Cognitive Processing

, Volume 12, Issue 1, pp 1–11 | Cite as

The redundancy of recursion and infinity for natural language



An influential line of thought claims that natural language and arithmetic processing require recursion, a putative hallmark of human cognitive processing (Chomsky in Evolution of human language: biolinguistic perspectives. Cambridge University Press, Cambridge, pp 45–61, 2010; Fitch et al. in Cognition 97(2):179–210, 2005; Hauser et al. in Science 298(5598):1569–1579, 2002). First, we question the need for recursion in human cognitive processing by arguing that a generally simpler and less resource demanding process—iteration—is sufficient to account for human natural language and arithmetic performance. We argue that the only motivation for recursion, the infinity in natural language and arithmetic competence, is equally approachable by iteration and recursion. Second, we submit that the infinity in natural language and arithmetic competence reduces to imagining infinite embedding or concatenation, which is completely independent from the ability to implement infinite processing, and thus, independent from both recursion and iteration. Furthermore, we claim that a property of natural language is physically uncountable finity and not discrete infinity.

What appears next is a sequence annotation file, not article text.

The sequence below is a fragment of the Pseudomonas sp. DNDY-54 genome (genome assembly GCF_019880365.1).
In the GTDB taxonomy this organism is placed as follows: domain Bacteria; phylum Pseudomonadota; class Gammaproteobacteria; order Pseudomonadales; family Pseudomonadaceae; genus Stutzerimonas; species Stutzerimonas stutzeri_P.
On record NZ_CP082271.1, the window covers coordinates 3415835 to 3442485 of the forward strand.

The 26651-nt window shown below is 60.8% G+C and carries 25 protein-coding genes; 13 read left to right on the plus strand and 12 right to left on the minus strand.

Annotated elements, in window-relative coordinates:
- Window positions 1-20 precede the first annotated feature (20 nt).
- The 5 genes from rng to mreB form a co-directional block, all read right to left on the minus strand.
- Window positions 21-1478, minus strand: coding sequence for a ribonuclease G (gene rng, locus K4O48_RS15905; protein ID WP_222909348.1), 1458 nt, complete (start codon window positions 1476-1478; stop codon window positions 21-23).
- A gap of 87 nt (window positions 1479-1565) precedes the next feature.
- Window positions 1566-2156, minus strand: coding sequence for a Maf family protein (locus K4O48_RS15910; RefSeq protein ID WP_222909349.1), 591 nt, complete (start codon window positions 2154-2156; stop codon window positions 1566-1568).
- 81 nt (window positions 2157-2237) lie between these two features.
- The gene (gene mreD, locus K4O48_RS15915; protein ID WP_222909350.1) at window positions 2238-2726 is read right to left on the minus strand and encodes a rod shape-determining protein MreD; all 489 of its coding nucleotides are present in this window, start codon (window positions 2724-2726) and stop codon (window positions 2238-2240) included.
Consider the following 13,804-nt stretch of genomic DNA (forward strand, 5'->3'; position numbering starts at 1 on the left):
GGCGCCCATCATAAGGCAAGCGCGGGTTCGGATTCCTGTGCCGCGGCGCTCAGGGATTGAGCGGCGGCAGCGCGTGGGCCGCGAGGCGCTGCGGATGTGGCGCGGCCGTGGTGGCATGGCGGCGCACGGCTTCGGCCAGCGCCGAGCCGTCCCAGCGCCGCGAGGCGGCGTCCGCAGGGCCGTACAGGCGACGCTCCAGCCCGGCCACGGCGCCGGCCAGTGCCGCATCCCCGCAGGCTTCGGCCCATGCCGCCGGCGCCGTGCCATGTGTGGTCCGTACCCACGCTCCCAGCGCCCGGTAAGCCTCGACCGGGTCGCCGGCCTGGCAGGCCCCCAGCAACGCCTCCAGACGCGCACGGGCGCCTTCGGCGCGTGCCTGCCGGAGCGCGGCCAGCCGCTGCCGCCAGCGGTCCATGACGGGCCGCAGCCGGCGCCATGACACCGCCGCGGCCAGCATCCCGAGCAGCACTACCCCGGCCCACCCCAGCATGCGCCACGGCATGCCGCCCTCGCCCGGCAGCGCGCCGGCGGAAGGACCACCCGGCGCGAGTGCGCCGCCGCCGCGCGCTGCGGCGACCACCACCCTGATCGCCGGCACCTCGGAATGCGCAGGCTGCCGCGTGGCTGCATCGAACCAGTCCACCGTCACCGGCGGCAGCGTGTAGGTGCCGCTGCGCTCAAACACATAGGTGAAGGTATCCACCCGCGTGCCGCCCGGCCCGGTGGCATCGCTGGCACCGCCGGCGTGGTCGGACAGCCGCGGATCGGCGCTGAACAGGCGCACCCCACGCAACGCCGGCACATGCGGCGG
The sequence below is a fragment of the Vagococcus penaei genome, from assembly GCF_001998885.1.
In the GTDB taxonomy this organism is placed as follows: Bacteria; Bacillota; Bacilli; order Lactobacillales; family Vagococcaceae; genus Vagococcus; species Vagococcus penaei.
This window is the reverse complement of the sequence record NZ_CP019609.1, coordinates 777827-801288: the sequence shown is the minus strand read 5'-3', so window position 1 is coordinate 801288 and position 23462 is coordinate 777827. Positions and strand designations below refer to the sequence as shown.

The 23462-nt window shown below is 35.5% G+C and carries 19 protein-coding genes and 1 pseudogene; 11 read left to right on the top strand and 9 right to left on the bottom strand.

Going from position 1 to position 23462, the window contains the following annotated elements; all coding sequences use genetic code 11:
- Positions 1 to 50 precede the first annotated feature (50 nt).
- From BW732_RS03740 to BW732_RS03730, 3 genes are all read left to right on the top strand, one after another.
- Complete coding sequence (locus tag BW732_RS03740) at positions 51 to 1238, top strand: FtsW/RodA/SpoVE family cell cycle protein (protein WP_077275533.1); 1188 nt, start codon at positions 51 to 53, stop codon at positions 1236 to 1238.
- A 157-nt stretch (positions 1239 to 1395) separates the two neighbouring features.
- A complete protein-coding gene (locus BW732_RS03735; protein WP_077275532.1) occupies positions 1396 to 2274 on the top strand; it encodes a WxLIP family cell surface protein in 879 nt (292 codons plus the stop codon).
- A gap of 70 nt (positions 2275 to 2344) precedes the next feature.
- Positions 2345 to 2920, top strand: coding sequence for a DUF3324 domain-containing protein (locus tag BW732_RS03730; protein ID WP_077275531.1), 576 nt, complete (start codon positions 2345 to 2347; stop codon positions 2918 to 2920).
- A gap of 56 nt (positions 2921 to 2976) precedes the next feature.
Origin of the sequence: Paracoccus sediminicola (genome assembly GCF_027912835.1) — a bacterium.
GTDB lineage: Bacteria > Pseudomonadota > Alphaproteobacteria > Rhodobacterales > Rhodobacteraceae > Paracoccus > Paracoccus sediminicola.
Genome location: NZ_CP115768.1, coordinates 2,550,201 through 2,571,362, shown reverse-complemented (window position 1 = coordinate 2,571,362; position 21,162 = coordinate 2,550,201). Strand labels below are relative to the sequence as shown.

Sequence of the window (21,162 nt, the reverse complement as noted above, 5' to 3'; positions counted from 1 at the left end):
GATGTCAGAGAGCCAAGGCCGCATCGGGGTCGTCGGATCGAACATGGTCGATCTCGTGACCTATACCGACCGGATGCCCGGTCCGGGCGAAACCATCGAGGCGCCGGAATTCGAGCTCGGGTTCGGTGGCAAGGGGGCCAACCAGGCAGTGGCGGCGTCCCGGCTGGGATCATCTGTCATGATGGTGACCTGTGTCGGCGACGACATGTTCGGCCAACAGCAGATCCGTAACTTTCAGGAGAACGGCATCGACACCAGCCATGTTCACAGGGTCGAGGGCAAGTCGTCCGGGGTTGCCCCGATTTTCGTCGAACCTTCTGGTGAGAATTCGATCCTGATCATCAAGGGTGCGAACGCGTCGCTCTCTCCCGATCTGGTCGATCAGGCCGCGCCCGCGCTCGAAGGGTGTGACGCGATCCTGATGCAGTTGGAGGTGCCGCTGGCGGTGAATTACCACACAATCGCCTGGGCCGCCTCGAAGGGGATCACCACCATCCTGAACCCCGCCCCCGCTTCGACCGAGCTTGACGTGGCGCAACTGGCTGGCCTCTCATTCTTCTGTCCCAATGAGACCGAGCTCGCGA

Recursion Iteration Language Brain Infinity Embedding Arithmetic 


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Copyright information

© Marta Olivetti Belardinelli and Springer-Verlag 2010

Authors and Affiliations

  1. 1.Institute of Computer ScienceUniversity of TartuTartuEstonia
  2. 2.Department of PhysiologyUniversity of TartuTartuEstonia
  3. 3.Department of Clinical BiochemistryBispebjerg HospitalCopenhagenDenmark
  4. 4.TartuEstonia

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